After enjoying a few distilleries on the Isle of Islay, we moved on to the Isle of Skye and a wonderful hillside Airbnb overlooking green pastures full of sheep and, on clear days, the sea.
We spent a day sightseeing around the island with its sensational views across the sea to other islands in the Hebrides, as well as Dunvegan Castle and its springtime gardens, and then arrived in Portree early for our dinner reservation at Scorrybreac. The tiny restaurant (it seats 18 in one cozy room) overlooks the harbor and is unpretentious. There’s no foyer to speak of and the restroom is located up a narrow flight of stairs with the other stairway and the hall roped off as private spaces.
We were seated early at a prime window table overlooking the harbor and the rocky hillside across the harbor from which the restaurant gets its name: “speckled rock,” an apt description for the view.
Scorrybreac is listed in the 2019 Michelin guide and we enjoyed a meal worthy of that status. It’s a three-course fixed menu with three choices (including vegetarian) for each course (45 pounds, about $75). The website describes Chef Calum Munro’s food as “modern Scottish with French influences.” It is sourced locally, including venison from Skye, freshly caught seafood and locally grown salad leaves.
Given its tiny size, reservations are necessary. We saw three people turned away who showed without them. Dining is leisurely, but there’s enough time for the restaurant to turn tables once. It’s open from 5-9:30 p.m. Tuesday through Saturday.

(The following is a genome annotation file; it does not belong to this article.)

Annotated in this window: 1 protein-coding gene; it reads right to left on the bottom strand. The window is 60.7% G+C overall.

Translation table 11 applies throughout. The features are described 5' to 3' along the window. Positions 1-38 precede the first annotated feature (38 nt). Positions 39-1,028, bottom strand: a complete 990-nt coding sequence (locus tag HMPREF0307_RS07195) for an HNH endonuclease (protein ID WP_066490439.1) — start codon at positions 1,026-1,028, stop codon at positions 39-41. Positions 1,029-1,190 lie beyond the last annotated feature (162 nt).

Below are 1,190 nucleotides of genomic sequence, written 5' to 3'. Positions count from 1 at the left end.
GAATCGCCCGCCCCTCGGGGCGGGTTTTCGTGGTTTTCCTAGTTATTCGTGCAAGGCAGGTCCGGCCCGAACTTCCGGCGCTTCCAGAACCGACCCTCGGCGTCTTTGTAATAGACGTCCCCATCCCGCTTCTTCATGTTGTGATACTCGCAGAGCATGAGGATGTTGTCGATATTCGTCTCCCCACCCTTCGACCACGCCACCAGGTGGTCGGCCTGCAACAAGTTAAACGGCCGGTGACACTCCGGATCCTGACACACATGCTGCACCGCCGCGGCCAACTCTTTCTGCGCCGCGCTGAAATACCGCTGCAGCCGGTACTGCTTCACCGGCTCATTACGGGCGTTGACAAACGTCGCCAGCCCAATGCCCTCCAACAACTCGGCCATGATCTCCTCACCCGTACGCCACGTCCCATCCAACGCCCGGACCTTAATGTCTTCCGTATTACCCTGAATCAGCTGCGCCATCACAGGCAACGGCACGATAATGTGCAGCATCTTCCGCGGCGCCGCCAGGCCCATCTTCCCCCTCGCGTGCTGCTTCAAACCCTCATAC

While we perused the menu and the hand-written wine list, we were served home-baked warm bread with whipped butter. A tiny bowl of cauliflower whipped with local cheddar cheese started us off—what a delightful surprise. I am no fan of cauliflower, but would have eaten as much as could be put in front of me of this dish.
The wine list is limited, but with good choices at reasonable prices including a small-lot Sonoma Pinot Noir from Parducci. This is a special occasion restaurant and we saw one American couple celebrating their anniversary with the Pinot Noir at dinner and then ran into them at the coffee shop the next morning. They praised both the wine and the restaurant. Reading past reviews, the restaurant used to offer a wine/food pairing, but has dropped that option. Wine is offered both by the glass and bottle.
I started with a local single-malt from a nice collection, while our daughter opted for a gin (made on a nearby island) and tonic and my bride enjoyed a local beer.
Our daughter started with the local venison tartare accompanied by burnt Heather Aioli. I selected the cured monkfish (very thinly sliced) with beet root, Mandarin slices and Crème Fraiche. My bride tried the celery terrine accompanied by Strathdon blue cheese and hazelnuts. All were inventively presented and quite tasty.
For entrees, it was the lamb rump accompanied by a Spanish Rioja for our daughter, while we both enjoyed the perfectly cooked Hake filet with crab, cabbage and vanilla. We paired it with a crisp Sauvignon Blanc from New Zealand.
My bride opted for the cheese plate for dessert, while our daughter savored the dark chocolate delice with caramel and coffee ice cream. I selected the rhubarb parfait with a creamy meringue and almond. Again, all were delightful.
Between the three of us, we tasted eight offerings from the kitchen that were uniformly excellent. Service was relaxed and attentive, despite the restaurant being down one team members (three instead of four).
So, if you’re headed to Skye and want an extraordinarily fine meal, make your reservations before you leave.
By Tim Hunt